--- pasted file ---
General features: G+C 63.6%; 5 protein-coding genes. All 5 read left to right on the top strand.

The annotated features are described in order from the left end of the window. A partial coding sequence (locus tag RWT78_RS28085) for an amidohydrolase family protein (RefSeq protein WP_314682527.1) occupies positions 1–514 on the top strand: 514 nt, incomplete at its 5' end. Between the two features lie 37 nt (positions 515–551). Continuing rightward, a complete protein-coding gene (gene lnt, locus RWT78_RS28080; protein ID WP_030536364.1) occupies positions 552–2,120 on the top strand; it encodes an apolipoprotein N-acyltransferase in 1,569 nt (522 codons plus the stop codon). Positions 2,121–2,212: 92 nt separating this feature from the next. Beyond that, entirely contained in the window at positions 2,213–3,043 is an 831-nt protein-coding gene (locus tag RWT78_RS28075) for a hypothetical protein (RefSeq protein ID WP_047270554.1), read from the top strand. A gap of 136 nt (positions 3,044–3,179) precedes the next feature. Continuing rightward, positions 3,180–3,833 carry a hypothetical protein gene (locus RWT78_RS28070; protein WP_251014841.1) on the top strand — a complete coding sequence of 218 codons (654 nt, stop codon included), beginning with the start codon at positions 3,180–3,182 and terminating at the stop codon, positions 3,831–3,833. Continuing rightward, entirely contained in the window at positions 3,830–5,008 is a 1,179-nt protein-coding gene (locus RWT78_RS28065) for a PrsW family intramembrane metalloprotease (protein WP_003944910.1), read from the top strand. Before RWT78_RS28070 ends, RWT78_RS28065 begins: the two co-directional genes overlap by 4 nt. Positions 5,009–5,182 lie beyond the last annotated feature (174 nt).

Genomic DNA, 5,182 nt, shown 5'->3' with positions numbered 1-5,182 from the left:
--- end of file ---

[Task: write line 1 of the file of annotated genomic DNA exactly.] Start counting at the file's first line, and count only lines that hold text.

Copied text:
General features: G+C 63.6%; 5 protein-coding genes. All 5 read left to right on the top strand.